The North American Menopause Society (NAMS) recently recognized Diane T. Pace, PhD, APRN, FNP-BC, NCMP, FAANP, associate professor and director of special programs in the University of Tennessee Health Science Center College of Nursing, with the NAMS Certified Menopause Practitioner of the Year Award during the recent NAMS 27th Annual Meeting held in Orlando, Florida.
The NAMS Certified Menopause Practitioner of the Year Award is presented to a current NAMS certified menopause practitioner who exemplifies outstanding work in the field and for their patients.
“I’m very honored and blessed to be recognized by my colleagues as the NAMS Certified Menopause Practitioner of the Year,” said Dr. Pace. “I am among the few nurse practitioners in this multiprofessional organization, and it is truly an honor to receive this recognition from the premier organization of education and research for the health of women at midlife and beyond.”
Dr. Pace, who has been a nurse practitioner since 1976, joined NAMS in 1996, shortly after she began work on her dissertation. She was among the first to receive the NAMS Certified Menopause Practitioner credentials in 2002— taking the exam the second time it was ever offered. She also served as past president of the organization from 2012-2013, and was the first nurse practitioner to serve in this leadership role.
As a member of NAMS, she has made significant contributions toward the health of women during midlife and after. Dr. Pace is currently serving on an expert panel developing the NAMS 2016 Hormonal Therapy Position Statement, and also served as contributor to NAMS’ textbook, “Menopause Practice: A Clinician’s Guide.”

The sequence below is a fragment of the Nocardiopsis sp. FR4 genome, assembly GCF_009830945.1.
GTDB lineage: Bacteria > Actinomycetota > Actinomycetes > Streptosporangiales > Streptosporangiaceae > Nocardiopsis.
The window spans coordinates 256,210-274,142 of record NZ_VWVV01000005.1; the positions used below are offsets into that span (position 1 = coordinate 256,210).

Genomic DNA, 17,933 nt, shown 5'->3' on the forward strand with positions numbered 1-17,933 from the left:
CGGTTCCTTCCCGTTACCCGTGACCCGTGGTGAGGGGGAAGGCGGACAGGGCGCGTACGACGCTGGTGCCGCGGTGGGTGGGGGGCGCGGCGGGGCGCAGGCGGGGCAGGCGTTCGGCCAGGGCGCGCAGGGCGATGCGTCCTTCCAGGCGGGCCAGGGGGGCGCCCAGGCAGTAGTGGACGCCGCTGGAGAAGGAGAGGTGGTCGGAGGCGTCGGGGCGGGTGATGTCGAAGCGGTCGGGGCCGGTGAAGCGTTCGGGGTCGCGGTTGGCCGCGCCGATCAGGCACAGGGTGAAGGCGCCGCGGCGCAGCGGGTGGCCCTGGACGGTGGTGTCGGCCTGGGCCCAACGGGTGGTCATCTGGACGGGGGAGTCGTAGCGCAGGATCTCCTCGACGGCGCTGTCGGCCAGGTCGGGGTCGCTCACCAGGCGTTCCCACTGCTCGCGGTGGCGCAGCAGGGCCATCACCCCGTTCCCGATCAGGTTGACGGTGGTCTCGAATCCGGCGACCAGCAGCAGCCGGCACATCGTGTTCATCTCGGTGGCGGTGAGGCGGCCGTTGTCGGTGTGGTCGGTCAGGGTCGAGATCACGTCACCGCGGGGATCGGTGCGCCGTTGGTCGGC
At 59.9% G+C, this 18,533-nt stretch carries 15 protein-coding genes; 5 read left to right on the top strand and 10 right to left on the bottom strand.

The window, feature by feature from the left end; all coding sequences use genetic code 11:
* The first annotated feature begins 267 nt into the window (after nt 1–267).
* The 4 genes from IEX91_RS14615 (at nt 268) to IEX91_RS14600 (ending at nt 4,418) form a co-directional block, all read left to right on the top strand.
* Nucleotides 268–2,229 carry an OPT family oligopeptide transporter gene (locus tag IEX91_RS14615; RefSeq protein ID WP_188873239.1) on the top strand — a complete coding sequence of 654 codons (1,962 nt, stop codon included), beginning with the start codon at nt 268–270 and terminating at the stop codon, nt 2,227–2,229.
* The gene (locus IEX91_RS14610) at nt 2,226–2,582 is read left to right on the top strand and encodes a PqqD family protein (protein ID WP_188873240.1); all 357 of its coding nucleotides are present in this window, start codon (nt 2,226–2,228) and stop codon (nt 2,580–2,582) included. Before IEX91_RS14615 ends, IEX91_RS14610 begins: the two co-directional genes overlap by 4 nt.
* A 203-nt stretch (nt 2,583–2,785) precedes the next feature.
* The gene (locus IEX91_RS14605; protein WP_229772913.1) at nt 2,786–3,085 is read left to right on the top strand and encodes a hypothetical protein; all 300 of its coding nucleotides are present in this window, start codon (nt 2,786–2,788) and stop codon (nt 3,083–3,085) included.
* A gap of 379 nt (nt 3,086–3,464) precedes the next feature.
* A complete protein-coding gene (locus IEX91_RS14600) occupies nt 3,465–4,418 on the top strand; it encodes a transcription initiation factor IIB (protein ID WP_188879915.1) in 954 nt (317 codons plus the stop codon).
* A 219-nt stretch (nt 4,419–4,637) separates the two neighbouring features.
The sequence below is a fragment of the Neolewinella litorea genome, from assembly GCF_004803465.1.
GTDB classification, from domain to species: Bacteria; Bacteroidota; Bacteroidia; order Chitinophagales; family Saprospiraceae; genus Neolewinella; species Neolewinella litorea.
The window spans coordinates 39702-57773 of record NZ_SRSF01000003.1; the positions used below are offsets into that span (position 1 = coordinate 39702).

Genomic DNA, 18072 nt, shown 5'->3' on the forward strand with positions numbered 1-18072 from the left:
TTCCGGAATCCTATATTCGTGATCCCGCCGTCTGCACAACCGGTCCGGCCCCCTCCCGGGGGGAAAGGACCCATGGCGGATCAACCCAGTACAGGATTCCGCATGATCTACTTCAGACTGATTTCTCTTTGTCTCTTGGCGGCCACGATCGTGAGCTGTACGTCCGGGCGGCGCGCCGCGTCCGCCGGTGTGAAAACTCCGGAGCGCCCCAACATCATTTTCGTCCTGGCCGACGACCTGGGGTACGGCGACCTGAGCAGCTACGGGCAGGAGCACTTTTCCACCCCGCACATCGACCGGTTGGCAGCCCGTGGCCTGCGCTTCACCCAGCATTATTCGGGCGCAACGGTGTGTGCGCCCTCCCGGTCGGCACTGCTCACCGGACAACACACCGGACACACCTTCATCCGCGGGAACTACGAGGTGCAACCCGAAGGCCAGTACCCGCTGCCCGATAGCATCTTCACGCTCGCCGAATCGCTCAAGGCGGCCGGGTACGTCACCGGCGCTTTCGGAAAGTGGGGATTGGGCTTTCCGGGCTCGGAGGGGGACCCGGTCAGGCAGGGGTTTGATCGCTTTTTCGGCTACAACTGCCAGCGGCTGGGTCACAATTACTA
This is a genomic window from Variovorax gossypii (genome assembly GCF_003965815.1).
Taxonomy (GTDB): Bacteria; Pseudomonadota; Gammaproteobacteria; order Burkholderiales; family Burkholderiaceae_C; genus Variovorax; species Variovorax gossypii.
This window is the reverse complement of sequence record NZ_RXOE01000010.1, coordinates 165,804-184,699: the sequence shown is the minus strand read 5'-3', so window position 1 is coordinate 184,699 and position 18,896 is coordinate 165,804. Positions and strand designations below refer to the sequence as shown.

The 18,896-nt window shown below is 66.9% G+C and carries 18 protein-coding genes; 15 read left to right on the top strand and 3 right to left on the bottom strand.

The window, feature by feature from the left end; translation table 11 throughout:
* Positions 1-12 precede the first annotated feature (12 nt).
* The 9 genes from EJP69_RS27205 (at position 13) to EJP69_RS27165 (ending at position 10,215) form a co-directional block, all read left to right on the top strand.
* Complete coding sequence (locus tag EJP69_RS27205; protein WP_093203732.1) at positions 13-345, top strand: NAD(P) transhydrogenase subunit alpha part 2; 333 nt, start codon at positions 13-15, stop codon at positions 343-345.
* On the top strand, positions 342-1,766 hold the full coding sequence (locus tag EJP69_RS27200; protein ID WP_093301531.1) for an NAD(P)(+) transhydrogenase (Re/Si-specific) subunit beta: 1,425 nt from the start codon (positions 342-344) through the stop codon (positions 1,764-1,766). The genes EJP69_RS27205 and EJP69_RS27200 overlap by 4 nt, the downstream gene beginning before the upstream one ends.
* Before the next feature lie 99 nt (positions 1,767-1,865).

Through a collaboration with NAMS, Dr. Pace was involved in the testing of a free mobile app called MenoPro and the publication of the supporting algorithm in the “Journal of Menopause.” Released in 2014, MenoPro allows patients and clinicians to work together in shared decision making. The app helps clinicians stratify the risks and benefits in prescribing hormone therapy and features pros and cons of hormone versus nonhormone therapy options. It has many features which assist clinicians and women to manage menopausal symptoms.
“Menopause is not a disease,” said Dr. Pace. “If a woman reaches 51, the average age of spontaneous menopause, she will experience this normal physiological event and spend on average a third of her life in this period of her life. However there are changes that occur due to decreased estrogen and aging. NAMS helps women obtain answers to navigate the changes that occur at midlife and beyond and find providers who are certified or specialized in menopausal clinical practice. The organization disseminates the highest level of evidence-based clinical data and research focused on issues occurring during this time in a woman’s life to clinicians, researchers, and educators.”